• Kamiquasi / about 10 years ago / 1

      If there were, you'd think it would pop up to the top of a Google search. As it is, all I'm seeing is a lot of headscratching over getting the timings right, largely met without successor even outright claims that it cannot be done. There's one person who claims to have a working solution for at least 32 'pixels', though; Talk ShopBot Forums: WS2812 LED Strips. Perhaps try asking for the source there?

  • emc2 / about 10 years ago / 1

    Does anybody know what package size the capacitor is?

  • MilesTag / about 11 years ago / 1

    Finally got this LED working with a PIC18F running at 8MHz. But you don't have many clock cycles left over to play with, since each instruction takes 0.5uS and the recommended bit period is just 1.25uS (T-Hi + T-Lo). One nice feature is that the data stays latched (even with power off I believe) so you don't have to constantly refresh the data.

    • JonnyMac / about 11 years ago / 1

      Technically, you don't, which makes it useful for simple processors and low-bandwidth color changes.

      I work in Hollywood with effects shops, often doing animated lighting, so I need to be able to refresh the display at a fairly zippy rate. This is where the Propeller really helps; I can have one or more processors updating color registers while the driver processor is constantly updating the LEDs.

      For a project I did using WS2801 LED strips (with 95 LEDs in the strip, wrapped around a sphere) I uses a 5ms refresh of the LEDs and two animation cogs (processors); one created a swirl effect, the other a latitudinal ring effect. I don't have video of the final program, but you can see test code running in the video link below. This display was built by Steve Want (Predator and many other cool movie characters) and his team at Biomorphs.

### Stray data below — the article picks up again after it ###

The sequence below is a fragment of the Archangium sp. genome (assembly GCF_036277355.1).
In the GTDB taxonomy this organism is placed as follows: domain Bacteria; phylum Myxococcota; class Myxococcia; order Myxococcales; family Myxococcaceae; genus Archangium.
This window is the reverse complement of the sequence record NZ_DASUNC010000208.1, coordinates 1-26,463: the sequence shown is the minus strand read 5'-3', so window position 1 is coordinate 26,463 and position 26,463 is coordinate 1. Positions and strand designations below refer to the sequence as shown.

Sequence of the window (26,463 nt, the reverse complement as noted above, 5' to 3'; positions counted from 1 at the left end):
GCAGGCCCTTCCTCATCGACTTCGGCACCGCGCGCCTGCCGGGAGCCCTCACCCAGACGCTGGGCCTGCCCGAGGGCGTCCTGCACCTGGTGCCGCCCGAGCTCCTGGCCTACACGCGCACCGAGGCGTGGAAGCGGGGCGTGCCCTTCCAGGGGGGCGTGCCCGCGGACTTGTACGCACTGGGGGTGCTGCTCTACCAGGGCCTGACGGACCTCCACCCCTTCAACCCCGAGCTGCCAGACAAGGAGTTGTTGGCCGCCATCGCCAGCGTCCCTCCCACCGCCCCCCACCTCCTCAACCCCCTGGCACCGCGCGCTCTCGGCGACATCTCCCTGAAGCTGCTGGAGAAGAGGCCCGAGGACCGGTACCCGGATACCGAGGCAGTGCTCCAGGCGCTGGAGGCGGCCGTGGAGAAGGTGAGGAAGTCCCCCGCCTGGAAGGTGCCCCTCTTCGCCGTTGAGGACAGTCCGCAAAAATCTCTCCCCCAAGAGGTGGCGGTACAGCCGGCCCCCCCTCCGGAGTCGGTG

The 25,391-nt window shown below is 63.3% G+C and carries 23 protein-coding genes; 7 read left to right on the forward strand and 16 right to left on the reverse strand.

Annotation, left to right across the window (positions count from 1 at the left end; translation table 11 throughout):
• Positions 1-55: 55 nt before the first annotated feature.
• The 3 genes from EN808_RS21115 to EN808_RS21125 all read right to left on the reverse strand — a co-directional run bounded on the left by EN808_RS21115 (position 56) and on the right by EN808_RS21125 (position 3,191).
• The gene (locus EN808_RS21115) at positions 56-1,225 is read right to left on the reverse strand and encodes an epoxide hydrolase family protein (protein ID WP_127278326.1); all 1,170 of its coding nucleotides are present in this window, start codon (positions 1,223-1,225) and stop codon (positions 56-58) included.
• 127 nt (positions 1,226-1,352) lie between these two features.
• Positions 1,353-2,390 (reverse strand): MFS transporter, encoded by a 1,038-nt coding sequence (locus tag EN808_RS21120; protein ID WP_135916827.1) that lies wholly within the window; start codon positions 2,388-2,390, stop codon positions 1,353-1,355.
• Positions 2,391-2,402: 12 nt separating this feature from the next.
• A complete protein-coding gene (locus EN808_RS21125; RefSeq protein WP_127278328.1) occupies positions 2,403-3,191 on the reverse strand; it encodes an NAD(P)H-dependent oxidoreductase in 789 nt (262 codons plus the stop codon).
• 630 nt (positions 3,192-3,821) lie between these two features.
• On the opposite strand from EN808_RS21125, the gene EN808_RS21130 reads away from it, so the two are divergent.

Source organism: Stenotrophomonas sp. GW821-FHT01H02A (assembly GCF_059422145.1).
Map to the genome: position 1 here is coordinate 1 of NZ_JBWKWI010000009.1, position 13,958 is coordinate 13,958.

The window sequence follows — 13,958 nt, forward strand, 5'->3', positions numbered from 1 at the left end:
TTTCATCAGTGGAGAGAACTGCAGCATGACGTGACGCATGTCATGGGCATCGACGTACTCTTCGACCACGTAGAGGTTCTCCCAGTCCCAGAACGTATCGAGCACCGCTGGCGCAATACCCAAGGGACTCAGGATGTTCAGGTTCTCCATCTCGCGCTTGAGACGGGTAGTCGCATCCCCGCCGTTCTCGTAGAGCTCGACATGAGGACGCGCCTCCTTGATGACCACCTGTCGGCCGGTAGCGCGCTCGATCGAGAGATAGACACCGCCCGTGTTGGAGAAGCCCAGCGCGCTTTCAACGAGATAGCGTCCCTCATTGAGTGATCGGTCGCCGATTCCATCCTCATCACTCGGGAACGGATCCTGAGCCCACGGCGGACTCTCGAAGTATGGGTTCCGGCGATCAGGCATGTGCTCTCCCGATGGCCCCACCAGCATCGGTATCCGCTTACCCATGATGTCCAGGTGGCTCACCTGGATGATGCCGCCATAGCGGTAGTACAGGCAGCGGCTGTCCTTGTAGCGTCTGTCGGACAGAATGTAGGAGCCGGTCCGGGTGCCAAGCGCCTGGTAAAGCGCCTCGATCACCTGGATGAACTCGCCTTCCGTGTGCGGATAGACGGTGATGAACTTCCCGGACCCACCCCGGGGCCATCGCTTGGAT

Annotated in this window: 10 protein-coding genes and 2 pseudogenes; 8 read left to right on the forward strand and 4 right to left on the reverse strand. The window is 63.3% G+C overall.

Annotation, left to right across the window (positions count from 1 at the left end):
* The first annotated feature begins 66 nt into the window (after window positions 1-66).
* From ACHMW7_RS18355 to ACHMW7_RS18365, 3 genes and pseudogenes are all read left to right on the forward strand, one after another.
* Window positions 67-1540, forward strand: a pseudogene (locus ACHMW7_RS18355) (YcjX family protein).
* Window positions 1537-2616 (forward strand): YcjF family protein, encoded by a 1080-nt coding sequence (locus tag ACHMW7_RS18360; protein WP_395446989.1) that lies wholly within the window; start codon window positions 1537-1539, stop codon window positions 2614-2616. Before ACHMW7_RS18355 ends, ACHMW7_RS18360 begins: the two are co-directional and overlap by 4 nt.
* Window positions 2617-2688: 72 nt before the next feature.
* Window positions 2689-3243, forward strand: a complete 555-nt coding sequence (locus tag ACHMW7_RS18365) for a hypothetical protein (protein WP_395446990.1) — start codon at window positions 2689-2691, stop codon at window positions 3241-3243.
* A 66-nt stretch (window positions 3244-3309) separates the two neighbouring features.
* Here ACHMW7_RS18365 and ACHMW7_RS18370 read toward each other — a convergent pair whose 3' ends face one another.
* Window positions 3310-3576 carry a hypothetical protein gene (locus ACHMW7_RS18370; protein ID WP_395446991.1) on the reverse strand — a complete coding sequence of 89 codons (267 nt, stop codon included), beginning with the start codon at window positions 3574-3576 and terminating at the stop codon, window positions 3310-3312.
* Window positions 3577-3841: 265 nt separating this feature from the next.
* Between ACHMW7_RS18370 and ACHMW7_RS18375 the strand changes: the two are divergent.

• JonnyMac / about 11 years ago / 1

    For those using the Propeller chip, I wrote a driver that is posted in the Propeller Object Exchange. Since the driver runs in its own processor, it's behavior is set and forget (it auto refreshes so you don't have to tell the string to update).

    • JonnyMac / about 11 years ago / 1

      Here's a direct link to my WS281x driver and demo files:

      The driver code (written in Propeller Assembly) is commented and should make sense. It uses a very nifty rearrange-on-the-fly trick by TonyP12 in the Propeller forum. I like to store my color values in the form $RRGGBB, but the device wants the order to be $GGRRBB. By adding just two lines (a test and a rotate) the bits can be sent to the WS231x in the correct order.

  • chrwei / about 11 years ago / 1

    the example code linked is for a WS2801, this WS2812 has no CKI line.

    • chrwei / about 11 years ago / 1

      I did fine this suggesting a possible way to use SPI to drive the chain

  • dsffasdfdsafadsfasdfadsf / about 11 years ago / 1

    Why would I buy this when I can buy the led and the capacitor for less the $1 (all from spark fun)

    • SD / about 11 years ago / 1

      And for us lazy entry level folks who don't want to mess with trying to figure out which parts from which company to choose from.

    • chrwei / about 11 years ago / 1

      it's for people that are afraid of soldering anything but through hole

      • AdamTolley / about 11 years ago * / 2

        ..or people who don't have something to solder it to - you can just use wires (easily) with the break out board, and there are nice little screw holes to mount it to something.

        • chimpsRfullOfScience / about 11 years ago / 2

          Don't forget those of us with more money than patience who aren't willing to wait for the bare parts to come into stock to start playing around.

  • Hemi345 / about 11 years ago * / 1

    Where's the current limiting resistor?? -- opps, I see now the WS2812 has constant current control built in. Nice.

  • AdamTolley / about 11 years ago / 1

    What's the capacitor for?

  • Very nice, I like that this is a one wire device with the controller built in. I have the perfect application for this SMD rgb.